Who is Eligible for Radiofrequency Denervation?
Individuals may be suitable candidates for radiofrequency denervation if they:
- Experience pain relief following a nerve block injection, indicating that the specific nerve is the source of their pain and can be targeted
- Suffer from chronic pain unresponsive to other treatments, such as pain medication and physical therapy
However, individuals may not be eligible for radiofrequency denervation if they:
- Are pregnant
- Have an infection
- Have a bleeding disorder
What Occurs Prior to a Radiofrequency Denervation Procedure?
Before the procedure, the healthcare provider will review the individual’s medical history, including medication usage, and inquire about their pain symptoms. If the individual takes aspirin or other blood-thinning medications, discontinuing them a few days before the procedure may be necessary.
A physical examination will be conducted, and imaging tests such as X-rays may be ordered to assess the individual, determine the level of arthritis or spinal injury, and rule out other potential causes of their pain. A diagnostic block involving the injection of a local anesthetic near the pain site may be performed to confirm the source and level of pain, which can help predict the potential degree of pain relief the individual may experience.
If the diagnostic block does not provide significant relief, radiofrequency denervation may not be beneficial. However, if the individual responds favorably to the diagnostic block, their healthcare provider may recommend radiofrequency denervation as a treatment option to alleviate their pain.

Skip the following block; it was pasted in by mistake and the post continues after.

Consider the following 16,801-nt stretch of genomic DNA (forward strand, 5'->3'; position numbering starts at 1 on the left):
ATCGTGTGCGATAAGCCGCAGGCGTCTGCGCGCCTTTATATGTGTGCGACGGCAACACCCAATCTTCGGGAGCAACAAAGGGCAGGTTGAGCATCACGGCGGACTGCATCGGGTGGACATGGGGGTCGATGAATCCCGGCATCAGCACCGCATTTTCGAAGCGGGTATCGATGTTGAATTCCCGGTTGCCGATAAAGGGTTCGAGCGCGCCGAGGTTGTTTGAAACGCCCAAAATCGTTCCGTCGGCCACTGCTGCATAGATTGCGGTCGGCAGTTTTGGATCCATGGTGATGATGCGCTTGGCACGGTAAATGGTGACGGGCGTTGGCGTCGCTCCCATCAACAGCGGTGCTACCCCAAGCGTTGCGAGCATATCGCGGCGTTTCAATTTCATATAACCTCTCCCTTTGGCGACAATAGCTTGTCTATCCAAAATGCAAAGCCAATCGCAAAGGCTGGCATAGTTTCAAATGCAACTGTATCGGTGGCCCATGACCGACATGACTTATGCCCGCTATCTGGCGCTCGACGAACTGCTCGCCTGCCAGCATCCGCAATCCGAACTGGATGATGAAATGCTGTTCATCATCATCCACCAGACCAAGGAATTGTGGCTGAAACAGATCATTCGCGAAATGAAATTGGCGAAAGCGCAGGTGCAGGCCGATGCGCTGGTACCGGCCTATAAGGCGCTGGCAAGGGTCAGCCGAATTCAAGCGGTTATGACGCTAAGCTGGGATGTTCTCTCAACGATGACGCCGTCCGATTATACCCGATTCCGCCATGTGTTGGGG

What Happens During the Procedure?
During the procedure, the individual lies on their stomach on a specialized X-ray table, monitoring their condition using various devices. They remain conscious and able to respond to the provider’s inquiries, although relaxation medications may be administered if desired.
A local anesthetic is applied to numb the skin area where the needle will be inserted. A thin needle is then inserted into the pain site, guided by fluoroscopy, a type of real-time continuous X-ray imaging. Once the needle reaches the intended site, a test is conducted by inserting a microelectrode through the hollow needle. The individual is asked if they feel a tingling sensation, discomfort, or muscle spasm. These sensations indicate that the correct location for treatment has been identified.
A local anesthetic is injected to numb the target area. A radiofrequency current is transmitted through the needle, heating the designated nerve area. The current destroys the nerve area, preventing it from transmitting pain signals to the brain.
If necessary, multiple nerves can be treated during the procedure.
How Long Does the Procedure Last?
The duration of the procedure can span from 15 minutes to two hours, depending on the treatment location and the number of nerves requiring treatment.
What Happens After the Procedure?
The individual can usually go home shortly afterward, but they must have someone drive them. Rest is recommended upon arriving home, and strenuous activities and driving should be avoided for 24 hours. After a day or two, they can resume normal activities, including bathing or showering.
Muscle spasms and pain at the treatment site may continue for a few days. Pain medication prescribed by the healthcare provider can alleviate these symptoms. Applying an ice pack to the site for 20 minutes at a time, several times during the first day of recovery, can also provide relief. Long-term success is heavily dependent on physiotherapy to strengthen core muscles and reduce the likelihood and severity of pain recurrence.
Radiofrequency Denervation is Available at Our Davenport, Clermont, and Orlando, Florida locations
For more information about how radiofrequency denervation can benefit you, feel free to contact Dr. Javier Placer and his team of professionals.
Begin your journey toward pain relief by scheduling a consultation.